Martha Masters is a big fish in the guitar world. She is a wonderful prize-winning guitarist and head of the Guitar Foundation of America. Her credentials are impeccable. These books are by Martha with Tom Dempsey, a jazz guitarist. It is not clear exactly how he contributed.
So when one of the best-known and respected players on the planet writes books on how to play the guitar, we need to take notice. Guitar 101 is a course book for adults in two volumes. I don’t believe it is widely available in the U.K., and since it is a predominantly self-study book, we may not encounter many students arriving with it – but you never know.
It is complicated because there are occasional references to a teacher, and duet parts for the teacher to play. If a teacher is involved, then much of the book may become academic in any case, because a good teacher will have their own tried and trusted methods of conveying so many of the concepts contained therein.
This is split into three sections: Technique and reading music; Chords and Songs; Improvisation.
It is nearly impossible to assess anyone’s efforts in conveying “how to read music” if we already do. Everything Martha says makes sense to me and seems well explained, but I can read music, so it would. If I place myself in the chair of the student with a new guitar and a new enthusiasm for embarking on a voyage into music, it might seem a bit off-putting.
I fell in love with the guitar because I heard it. I want to hear myself play it. But lesson one is full of academia and no mention of a guitar yet. It’s the nature of the beast which is the problem, not Martha. We learn spoken languages aurally, only later developing literacy. Children can chatter to their friends without reading a word. It can be the same on the guitar of course – but not if I am left alone with a book. Now we need a language.
If we agree that tablature is a short-term and limited solution, then developing literacy in music has to be important. Martha presents her new students with a mountain to climb before they have plucked a note. That’s not a criticism – it’s a truism. Students coming at the guitar with no background in music will be intellectually challenged on many fronts.
When we do pick up the guitar, Martha takes us through good and bad sitting positions, finger movement and pick control. Open string exercises with semi quavers turn up early on. I like this. How many semibreves do guitarists play? So why we are taught beat multiples rather than a subdivision, is a mystery. Page 34 is the first time the teacher is invited to get involved with a duet. It is page 42 before the left hand is mentioned.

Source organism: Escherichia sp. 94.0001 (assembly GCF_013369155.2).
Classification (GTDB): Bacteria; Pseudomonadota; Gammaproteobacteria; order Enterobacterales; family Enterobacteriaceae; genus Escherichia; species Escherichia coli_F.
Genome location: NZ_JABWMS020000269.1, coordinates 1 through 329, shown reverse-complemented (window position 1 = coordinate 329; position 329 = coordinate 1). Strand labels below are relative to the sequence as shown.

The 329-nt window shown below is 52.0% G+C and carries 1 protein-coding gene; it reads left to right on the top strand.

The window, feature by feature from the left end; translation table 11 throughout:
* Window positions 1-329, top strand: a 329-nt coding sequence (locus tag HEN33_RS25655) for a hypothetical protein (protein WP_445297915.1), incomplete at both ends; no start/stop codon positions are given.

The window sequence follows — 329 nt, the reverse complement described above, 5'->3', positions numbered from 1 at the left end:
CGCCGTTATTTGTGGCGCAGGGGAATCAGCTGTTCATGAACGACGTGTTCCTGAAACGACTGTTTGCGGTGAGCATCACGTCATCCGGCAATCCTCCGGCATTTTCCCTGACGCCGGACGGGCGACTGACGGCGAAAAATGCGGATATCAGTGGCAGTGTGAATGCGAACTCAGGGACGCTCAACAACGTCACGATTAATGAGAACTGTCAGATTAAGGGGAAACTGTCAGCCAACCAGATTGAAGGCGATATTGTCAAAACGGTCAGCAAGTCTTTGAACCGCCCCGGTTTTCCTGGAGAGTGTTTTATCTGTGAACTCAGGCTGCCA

She takes the student progressively through 1st position, and gets to tab on page 60. There’s some odd juxtapositions – a Bach minuet is followed with an introduction to the electric guitarist Stevie Ray Vaughan. When we finally meet 6/8 time it receives the most cursory introduction before we have to play a piece. I anticipate the self-taught student needing a lot more help than Martha offers. It isn’t until page 116 of this 152 page book that we get to chords – so this tells you how much weight has been given to developing notation skills.
There is good advice on the barre but poor advice on strumming. No serious strummer would use the elbow as the only fulcrum, but this is what we are told is the best way to do things. The chord charts place the dots equidistant between the frets, which of course is NOT what we do with our fingers. Martha does not give us full songs – rather she advises us of a strumming pattern and the chords needed. The CD, which did not accompany the review books, will offer us the remaining insight apparently.
The final section on improvisation encourages experimentation at a very simple – one note per bar rate. There are some pentatonic chord patterns and some ideas on how to play a Blues.
This is an extension of the first book. Positions, power chords, polyphony, and more advanced chords are introduced. The layout is clear and the material more useful to a teacher because the rudiments have been discarded now and it is assumed we have a platform for more advanced study. The fonts are clear and as with volume one, objectives and aims are stated – together with tests to make sure that the knowledge is being assimilated. It seemed odd to have spent all of volume one teaching how to read music and then in volume two having most of the pieces written simultaneously in notation AND tablature. The lazy student will inevitably read the latter.
These books need testing on students. Until that time, the efficacy of them is hard to determine. In trying to be all things to all players, and in being unsure whether these are solo or teacher-led books, there are inevitably holes, missed opportunities and of course either too little or too much information – depending on how the material is used. I think the mistake is trying to apply too broad a brush to this world. The guitar in two books…….well it was always going to be an optimist who thought it possible.